SS It reminds me of Gertrude Stein’s comment to Hemingway, to the effect that good writing is not phrase making. He was forever talking about his sentences and how beautiful they were.
JCO In a sense, good writing is phrase making, essentially; in another sense, of course, it must be much more—it must engage us on so deep and so unexamined an emotional level that we’re left breathless by it, as we are turning a corner in a museum and seeing an extraordinary work of art that no amount of iconographic art criticism can explain. Some synthesis, as I’ve said, some equipoise, between the “intuitive” and the “intellectual” is no doubt at the heart of enduring works of art: Joyce’s Ulysses, for example.
I’m involved in an informal sequence of experimental “genre” novels that are extremely plotted, calculated: Bellefleur, A Bloodsmoor Romance, and Mysteries of Winterthurn, thus far. The stories are complex, and multilayered; they require a good deal of visual aids—maps on the wall, for instance, time-flow charts, chronologies. The next in the sequence will probably be The Crosswickis Horror—set here in Princeton, New Jersey, when Woodrow Wilson was president of the University.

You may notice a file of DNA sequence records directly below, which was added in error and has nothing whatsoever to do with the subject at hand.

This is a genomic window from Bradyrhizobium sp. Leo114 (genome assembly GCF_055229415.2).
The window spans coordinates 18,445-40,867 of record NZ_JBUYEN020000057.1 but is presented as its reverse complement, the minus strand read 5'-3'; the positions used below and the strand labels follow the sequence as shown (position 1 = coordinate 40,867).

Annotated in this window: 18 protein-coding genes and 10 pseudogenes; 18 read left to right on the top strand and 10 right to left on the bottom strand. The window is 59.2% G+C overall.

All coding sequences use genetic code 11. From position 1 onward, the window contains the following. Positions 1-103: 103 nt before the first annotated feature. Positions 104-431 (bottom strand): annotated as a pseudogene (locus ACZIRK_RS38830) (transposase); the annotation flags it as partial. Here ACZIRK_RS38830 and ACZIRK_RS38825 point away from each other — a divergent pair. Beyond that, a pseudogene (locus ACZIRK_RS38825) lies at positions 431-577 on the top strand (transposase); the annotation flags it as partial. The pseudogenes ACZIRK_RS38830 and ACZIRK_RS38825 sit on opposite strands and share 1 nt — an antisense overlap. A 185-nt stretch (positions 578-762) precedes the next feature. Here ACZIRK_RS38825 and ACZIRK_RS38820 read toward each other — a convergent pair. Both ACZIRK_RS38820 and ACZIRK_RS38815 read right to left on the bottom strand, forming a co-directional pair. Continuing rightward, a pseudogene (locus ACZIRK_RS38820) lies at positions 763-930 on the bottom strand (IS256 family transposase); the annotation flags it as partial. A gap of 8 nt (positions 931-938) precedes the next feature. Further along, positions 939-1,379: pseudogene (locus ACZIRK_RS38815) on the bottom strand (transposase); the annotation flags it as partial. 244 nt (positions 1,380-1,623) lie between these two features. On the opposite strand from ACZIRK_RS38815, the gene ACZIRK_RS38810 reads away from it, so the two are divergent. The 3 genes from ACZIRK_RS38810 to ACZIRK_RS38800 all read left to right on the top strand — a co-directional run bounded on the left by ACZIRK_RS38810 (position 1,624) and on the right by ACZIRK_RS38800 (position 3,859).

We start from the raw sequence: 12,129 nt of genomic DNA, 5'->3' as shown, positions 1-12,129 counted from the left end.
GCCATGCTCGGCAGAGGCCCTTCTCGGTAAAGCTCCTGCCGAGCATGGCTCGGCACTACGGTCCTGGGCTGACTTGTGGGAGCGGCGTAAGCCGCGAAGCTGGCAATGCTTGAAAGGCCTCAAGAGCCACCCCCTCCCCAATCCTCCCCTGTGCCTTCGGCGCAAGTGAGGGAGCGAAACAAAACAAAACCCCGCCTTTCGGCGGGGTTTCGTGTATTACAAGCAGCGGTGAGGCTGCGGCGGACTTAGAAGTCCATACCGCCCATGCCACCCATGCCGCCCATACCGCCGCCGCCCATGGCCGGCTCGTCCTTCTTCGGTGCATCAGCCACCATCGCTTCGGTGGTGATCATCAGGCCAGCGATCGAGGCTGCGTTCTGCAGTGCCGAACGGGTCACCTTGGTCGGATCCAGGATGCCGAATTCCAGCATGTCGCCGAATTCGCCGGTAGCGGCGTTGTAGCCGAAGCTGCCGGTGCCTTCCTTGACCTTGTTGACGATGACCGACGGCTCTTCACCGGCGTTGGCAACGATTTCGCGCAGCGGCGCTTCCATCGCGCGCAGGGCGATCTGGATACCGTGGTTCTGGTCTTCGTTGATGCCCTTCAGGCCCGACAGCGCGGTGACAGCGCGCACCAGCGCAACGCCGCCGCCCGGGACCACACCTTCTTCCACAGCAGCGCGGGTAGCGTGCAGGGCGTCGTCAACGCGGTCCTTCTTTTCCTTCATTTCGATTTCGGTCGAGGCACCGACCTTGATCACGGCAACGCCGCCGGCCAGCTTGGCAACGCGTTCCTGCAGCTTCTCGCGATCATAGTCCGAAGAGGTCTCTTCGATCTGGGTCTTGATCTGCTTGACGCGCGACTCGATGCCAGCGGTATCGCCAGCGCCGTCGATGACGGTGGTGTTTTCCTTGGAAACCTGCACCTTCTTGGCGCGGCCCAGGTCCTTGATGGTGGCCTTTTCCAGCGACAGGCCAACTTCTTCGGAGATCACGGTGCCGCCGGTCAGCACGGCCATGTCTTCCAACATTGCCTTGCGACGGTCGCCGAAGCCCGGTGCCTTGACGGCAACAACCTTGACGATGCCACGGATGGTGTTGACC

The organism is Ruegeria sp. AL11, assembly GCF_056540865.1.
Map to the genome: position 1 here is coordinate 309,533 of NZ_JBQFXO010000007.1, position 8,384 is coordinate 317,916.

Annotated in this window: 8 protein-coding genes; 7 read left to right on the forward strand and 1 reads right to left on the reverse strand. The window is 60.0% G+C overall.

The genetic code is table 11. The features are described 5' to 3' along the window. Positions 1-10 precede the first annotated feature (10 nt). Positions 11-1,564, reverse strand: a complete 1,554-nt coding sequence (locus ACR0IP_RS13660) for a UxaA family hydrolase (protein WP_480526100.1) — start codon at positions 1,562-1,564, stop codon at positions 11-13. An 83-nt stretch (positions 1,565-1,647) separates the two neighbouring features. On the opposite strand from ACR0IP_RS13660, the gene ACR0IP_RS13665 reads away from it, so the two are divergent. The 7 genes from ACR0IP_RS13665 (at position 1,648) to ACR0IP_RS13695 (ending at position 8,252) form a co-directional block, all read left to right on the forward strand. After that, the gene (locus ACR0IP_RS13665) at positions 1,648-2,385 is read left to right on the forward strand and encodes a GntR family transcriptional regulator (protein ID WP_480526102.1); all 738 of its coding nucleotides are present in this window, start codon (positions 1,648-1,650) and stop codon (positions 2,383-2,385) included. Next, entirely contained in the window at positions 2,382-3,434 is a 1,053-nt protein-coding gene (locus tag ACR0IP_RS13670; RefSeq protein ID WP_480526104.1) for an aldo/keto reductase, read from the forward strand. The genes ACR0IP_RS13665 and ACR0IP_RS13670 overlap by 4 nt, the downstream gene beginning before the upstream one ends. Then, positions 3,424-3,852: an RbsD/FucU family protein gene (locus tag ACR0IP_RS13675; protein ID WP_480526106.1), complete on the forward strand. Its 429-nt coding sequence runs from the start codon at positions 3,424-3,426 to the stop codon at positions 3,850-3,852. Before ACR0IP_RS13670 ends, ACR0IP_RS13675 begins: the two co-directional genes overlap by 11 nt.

SS In that same book, The Profane Art, you paraphrase Virginia Woolf, saying that “the task of the novelist is not to imitate objective life by means of a plot, but to present the luminous halo or semitransparent envelope of consciousness as it is experienced inwardly.” Does this describe your work?
JCO Yes, except I also provide a kind of external historical, political context for the work. I won’t say Virginia Woolf slighted that side of life, but she wasn’t interested in it. She doesn’t have the capaciousness of imagination that one finds in George Eliot. And if you have to choose between George Eliot and Virginia Woolf, it would be very difficult, because they’re both really wonderful writers. One is so inward—Virginia Woolf is really like Emily Dickinson in exploring the refinement of consciousness. But if you want to know what’s going on in the world, if you’re interested in politics and history, you go to George Eliot.
SS Did you write as a child?
JCO Yes, I wrote on tablet paper. And I drew. Like every other child in the world who likes books, illustrations. Recently, somebody whom I haven’t seen in many years from my high school sent me a copy of our old literary magazine, and there, amidst all the student work, is a long story of mine. I’m astonished that they even published it. It was 15 pages long. Everybody else’s work was very short and seemed very innocent! And my story had all these grim overtones, about a young soldier coming back from the war …